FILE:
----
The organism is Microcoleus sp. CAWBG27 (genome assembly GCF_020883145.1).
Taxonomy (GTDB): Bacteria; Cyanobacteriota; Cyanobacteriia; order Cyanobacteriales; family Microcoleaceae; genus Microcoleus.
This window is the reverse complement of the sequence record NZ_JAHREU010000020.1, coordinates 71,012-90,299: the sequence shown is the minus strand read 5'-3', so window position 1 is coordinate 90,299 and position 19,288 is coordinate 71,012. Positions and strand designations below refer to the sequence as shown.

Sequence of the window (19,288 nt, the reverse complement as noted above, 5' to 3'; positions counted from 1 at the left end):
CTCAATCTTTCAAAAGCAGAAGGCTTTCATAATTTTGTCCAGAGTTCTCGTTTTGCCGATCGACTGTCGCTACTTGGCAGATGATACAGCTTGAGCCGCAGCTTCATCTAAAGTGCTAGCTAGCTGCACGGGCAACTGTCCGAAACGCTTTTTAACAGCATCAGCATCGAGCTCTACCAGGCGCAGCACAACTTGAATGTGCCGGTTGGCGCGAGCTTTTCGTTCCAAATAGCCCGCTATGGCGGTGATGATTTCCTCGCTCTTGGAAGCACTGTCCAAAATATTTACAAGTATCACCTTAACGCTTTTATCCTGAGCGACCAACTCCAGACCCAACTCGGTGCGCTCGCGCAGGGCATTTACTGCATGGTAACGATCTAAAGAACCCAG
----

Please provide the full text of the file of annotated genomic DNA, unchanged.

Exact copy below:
The organism is Microcoleus sp. CAWBG27 (genome assembly GCF_020883145.1).
Taxonomy (GTDB): Bacteria; Cyanobacteriota; Cyanobacteriia; order Cyanobacteriales; family Microcoleaceae; genus Microcoleus.
This window is the reverse complement of the sequence record NZ_JAHREU010000020.1, coordinates 71,012-90,299: the sequence shown is the minus strand read 5'-3', so window position 1 is coordinate 90,299 and position 19,288 is coordinate 71,012. Positions and strand designations below refer to the sequence as shown.

Sequence of the window (19,288 nt, the reverse complement as noted above, 5' to 3'; positions counted from 1 at the left end):
CTCAATCTTTCAAAAGCAGAAGGCTTTCATAATTTTGTCCAGAGTTCTCGTTTTGCCGATCGACTGTCGCTACTTGGCAGATGATACAGCTTGAGCCGCAGCTTCATCTAAAGTGCTAGCTAGCTGCACGGGCAACTGTCCGAAACGCTTTTTAACAGCATCAGCATCGAGCTCTACCAGGCGCAGCACAACTTGAATGTGCCGGTTGGCGCGAGCTTTTCGTTCCAAATAGCCCGCTATGGCGGTGATGATTTCCTCGCTCTTGGAAGCACTGTCCAAAATATTTACAAGTATCACCTTAACGCTTTTATCCTGAGCGACCAACTCCAGACCCAACTCGGTGCGCTCGCGCAGGGCATTTACTGCATGGTAACGATCTAAAGAACCCAG